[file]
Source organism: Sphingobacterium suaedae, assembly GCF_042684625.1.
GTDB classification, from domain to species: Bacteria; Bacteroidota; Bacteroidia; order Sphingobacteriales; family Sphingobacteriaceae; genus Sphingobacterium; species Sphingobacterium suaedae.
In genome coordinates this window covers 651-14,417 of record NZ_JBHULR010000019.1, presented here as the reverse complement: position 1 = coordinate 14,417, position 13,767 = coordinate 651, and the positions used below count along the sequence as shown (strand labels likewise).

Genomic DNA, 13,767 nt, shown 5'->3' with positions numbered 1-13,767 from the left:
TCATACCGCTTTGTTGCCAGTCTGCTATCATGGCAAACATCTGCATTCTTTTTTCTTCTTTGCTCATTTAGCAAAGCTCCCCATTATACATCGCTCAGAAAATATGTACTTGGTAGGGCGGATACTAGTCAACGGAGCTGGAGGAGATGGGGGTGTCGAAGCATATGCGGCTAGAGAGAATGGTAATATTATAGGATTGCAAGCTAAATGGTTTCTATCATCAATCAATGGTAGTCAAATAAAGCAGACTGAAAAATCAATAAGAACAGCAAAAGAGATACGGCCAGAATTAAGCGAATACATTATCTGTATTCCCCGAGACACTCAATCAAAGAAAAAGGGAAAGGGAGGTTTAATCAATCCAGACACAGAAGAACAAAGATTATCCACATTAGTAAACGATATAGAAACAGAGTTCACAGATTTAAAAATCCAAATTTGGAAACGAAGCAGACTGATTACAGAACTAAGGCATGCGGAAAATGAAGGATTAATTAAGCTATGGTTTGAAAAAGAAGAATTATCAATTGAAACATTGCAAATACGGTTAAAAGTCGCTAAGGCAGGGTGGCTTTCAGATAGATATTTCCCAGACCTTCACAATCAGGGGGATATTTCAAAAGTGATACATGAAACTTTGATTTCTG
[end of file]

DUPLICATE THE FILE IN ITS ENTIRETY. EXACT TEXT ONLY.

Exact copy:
Source organism: Sphingobacterium suaedae, assembly GCF_042684625.1.
GTDB classification, from domain to species: Bacteria; Bacteroidota; Bacteroidia; order Sphingobacteriales; family Sphingobacteriaceae; genus Sphingobacterium; species Sphingobacterium suaedae.
In genome coordinates this window covers 651-14,417 of record NZ_JBHULR010000019.1, presented here as the reverse complement: position 1 = coordinate 14,417, position 13,767 = coordinate 651, and the positions used below count along the sequence as shown (strand labels likewise).

Genomic DNA, 13,767 nt, shown 5'->3' with positions numbered 1-13,767 from the left:
TCATACCGCTTTGTTGCCAGTCTGCTATCATGGCAAACATCTGCATTCTTTTTTCTTCTTTGCTCATTTAGCAAAGCTCCCCATTATACATCGCTCAGAAAATATGTACTTGGTAGGGCGGATACTAGTCAACGGAGCTGGAGGAGATGGGGGTGTCGAAGCATATGCGGCTAGAGAGAATGGTAATATTATAGGATTGCAAGCTAAATGGTTTCTATCATCAATCAATGGTAGTCAAATAAAGCAGACTGAAAAATCAATAAGAACAGCAAAAGAGATACGGCCAGAATTAAGCGAATACATTATCTGTATTCCCCGAGACACTCAATCAAAGAAAAAGGGAAAGGGAGGTTTAATCAATCCAGACACAGAAGAACAAAGATTATCCACATTAGTAAACGATATAGAAACAGAGTTCACAGATTTAAAAATCCAAATTTGGAAACGAAGCAGACTGATTACAGAACTAAGGCATGCGGAAAATGAAGGATTAATTAAGCTATGGTTTGAAAAAGAAGAATTATCAATTGAAACATTGCAAATACGGTTAAAAGTCGCTAAGGCAGGGTGGCTTTCAGATAGATATTTCCCAGACCTTCACAATCAGGGGGATATTTCAAAAGTGATACATGAAACTTTGATTTCTG